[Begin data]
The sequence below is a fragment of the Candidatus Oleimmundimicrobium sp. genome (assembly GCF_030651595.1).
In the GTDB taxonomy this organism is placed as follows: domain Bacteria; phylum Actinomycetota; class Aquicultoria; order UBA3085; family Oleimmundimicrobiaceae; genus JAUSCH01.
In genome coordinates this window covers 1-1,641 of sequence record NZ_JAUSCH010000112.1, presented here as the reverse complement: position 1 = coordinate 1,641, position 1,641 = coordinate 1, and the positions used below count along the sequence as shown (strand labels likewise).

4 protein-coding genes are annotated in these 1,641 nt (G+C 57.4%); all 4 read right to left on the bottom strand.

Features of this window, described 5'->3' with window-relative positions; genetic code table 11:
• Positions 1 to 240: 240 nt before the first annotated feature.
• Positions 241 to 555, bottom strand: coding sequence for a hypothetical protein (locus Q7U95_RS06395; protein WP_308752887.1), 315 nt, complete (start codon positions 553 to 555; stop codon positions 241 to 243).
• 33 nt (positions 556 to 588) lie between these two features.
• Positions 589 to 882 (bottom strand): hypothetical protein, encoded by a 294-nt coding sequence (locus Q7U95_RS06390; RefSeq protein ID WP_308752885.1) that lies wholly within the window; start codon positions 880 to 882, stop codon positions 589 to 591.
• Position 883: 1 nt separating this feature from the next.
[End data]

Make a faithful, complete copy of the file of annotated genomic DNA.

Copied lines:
The sequence below is a fragment of the Candidatus Oleimmundimicrobium sp. genome (assembly GCF_030651595.1).
In the GTDB taxonomy this organism is placed as follows: domain Bacteria; phylum Actinomycetota; class Aquicultoria; order UBA3085; family Oleimmundimicrobiaceae; genus JAUSCH01.
In genome coordinates this window covers 1-1,641 of sequence record NZ_JAUSCH010000112.1, presented here as the reverse complement: position 1 = coordinate 1,641, position 1,641 = coordinate 1, and the positions used below count along the sequence as shown (strand labels likewise).

4 protein-coding genes are annotated in these 1,641 nt (G+C 57.4%); all 4 read right to left on the bottom strand.

Features of this window, described 5'->3' with window-relative positions; genetic code table 11:
• Positions 1 to 240: 240 nt before the first annotated feature.
• Positions 241 to 555, bottom strand: coding sequence for a hypothetical protein (locus Q7U95_RS06395; protein WP_308752887.1), 315 nt, complete (start codon positions 553 to 555; stop codon positions 241 to 243).
• 33 nt (positions 556 to 588) lie between these two features.
• Positions 589 to 882 (bottom strand): hypothetical protein, encoded by a 294-nt coding sequence (locus Q7U95_RS06390; RefSeq protein ID WP_308752885.1) that lies wholly within the window; start codon positions 880 to 882, stop codon positions 589 to 591.
• Position 883: 1 nt separating this feature from the next.